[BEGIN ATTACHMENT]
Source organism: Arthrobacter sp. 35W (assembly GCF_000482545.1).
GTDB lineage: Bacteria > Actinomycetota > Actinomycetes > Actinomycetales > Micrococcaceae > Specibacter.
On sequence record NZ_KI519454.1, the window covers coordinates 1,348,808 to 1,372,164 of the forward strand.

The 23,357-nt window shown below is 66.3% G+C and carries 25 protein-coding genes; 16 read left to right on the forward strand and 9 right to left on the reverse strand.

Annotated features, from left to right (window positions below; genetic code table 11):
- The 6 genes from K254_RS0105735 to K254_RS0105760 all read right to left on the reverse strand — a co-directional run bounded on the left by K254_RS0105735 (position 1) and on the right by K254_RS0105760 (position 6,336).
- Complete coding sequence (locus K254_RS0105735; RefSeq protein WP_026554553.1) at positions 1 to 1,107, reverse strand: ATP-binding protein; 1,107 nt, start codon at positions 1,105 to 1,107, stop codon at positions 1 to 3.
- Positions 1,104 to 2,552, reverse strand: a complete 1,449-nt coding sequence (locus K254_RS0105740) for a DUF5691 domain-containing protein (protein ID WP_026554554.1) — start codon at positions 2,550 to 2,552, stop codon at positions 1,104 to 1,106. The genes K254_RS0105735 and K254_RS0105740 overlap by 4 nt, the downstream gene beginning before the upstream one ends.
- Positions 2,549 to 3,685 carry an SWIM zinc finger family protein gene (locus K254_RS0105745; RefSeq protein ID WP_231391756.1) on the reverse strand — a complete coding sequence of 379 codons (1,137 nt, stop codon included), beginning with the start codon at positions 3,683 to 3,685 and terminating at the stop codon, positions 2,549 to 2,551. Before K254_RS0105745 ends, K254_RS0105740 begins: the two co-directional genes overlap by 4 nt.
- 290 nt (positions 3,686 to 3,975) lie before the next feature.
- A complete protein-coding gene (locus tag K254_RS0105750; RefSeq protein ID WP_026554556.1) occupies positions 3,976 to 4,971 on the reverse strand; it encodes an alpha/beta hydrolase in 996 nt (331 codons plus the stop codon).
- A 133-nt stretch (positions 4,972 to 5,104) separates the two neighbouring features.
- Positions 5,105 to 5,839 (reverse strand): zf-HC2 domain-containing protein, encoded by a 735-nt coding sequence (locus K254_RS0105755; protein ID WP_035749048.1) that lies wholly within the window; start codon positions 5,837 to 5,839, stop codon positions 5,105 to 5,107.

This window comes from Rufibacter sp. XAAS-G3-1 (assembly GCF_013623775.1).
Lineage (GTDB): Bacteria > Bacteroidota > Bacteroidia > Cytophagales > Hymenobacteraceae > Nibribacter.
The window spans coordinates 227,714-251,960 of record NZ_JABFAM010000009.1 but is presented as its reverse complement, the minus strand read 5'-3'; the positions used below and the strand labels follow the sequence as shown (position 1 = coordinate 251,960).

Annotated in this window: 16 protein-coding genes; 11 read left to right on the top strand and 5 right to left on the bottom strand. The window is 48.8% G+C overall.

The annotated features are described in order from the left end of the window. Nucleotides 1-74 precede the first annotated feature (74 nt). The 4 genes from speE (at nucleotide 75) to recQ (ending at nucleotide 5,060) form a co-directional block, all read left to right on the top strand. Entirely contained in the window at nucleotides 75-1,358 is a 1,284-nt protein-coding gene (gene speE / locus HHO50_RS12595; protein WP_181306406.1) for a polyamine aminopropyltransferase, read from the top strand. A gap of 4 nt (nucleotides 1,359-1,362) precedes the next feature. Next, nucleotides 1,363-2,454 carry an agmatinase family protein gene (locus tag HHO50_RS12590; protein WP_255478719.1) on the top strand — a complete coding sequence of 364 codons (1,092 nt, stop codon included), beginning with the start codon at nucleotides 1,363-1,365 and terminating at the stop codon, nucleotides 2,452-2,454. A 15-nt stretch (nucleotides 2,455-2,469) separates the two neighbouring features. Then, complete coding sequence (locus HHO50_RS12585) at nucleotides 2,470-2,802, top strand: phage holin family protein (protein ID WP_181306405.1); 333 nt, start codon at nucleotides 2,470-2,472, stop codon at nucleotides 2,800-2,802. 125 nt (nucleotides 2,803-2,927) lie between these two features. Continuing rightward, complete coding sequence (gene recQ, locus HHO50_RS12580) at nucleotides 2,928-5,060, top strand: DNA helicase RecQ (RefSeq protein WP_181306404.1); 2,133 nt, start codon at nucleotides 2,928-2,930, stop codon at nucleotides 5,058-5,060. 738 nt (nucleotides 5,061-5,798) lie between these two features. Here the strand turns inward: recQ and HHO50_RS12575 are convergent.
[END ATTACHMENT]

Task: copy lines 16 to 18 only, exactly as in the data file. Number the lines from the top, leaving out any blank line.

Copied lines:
The window spans coordinates 227,714-251,960 of record NZ_JABFAM010000009.1 but is presented as its reverse complement, the minus strand read 5'-3'; the positions used below and the strand labels follow the sequence as shown (position 1 = coordinate 251,960).

Annotated in this window: 16 protein-coding genes; 11 read left to right on the top strand and 5 right to left on the bottom strand. The window is 48.8% G+C overall.

The annotated features are described in order from the left end of the window. Nucleotides 1-74 precede the first annotated feature (74 nt). The 4 genes from speE (at nucleotide 75) to recQ (ending at nucleotide 5,060) form a co-directional block, all read left to right on the top strand. Entirely contained in the window at nucleotides 75-1,358 is a 1,284-nt protein-coding gene (gene speE / locus HHO50_RS12595; protein WP_181306406.1) for a polyamine aminopropyltransferase, read from the top strand. A gap of 4 nt (nucleotides 1,359-1,362) precedes the next feature. Next, nucleotides 1,363-2,454 carry an agmatinase family protein gene (locus tag HHO50_RS12590; protein WP_255478719.1) on the top strand — a complete coding sequence of 364 codons (1,092 nt, stop codon included), beginning with the start codon at nucleotides 1,363-1,365 and terminating at the stop codon, nucleotides 2,452-2,454. A 15-nt stretch (nucleotides 2,455-2,469) separates the two neighbouring features. Then, complete coding sequence (locus HHO50_RS12585) at nucleotides 2,470-2,802, top strand: phage holin family protein (protein ID WP_181306405.1); 333 nt, start codon at nucleotides 2,470-2,472, stop codon at nucleotides 2,800-2,802. 125 nt (nucleotides 2,803-2,927) lie between these two features. Continuing rightward, complete coding sequence (gene recQ, locus HHO50_RS12580) at nucleotides 2,928-5,060, top strand: DNA helicase RecQ (RefSeq protein WP_181306404.1); 2,133 nt, start codon at nucleotides 2,928-2,930, stop codon at nucleotides 5,058-5,060. 738 nt (nucleotides 5,061-5,798) lie between these two features. Here the strand turns inward: recQ and HHO50_RS12575 are convergent.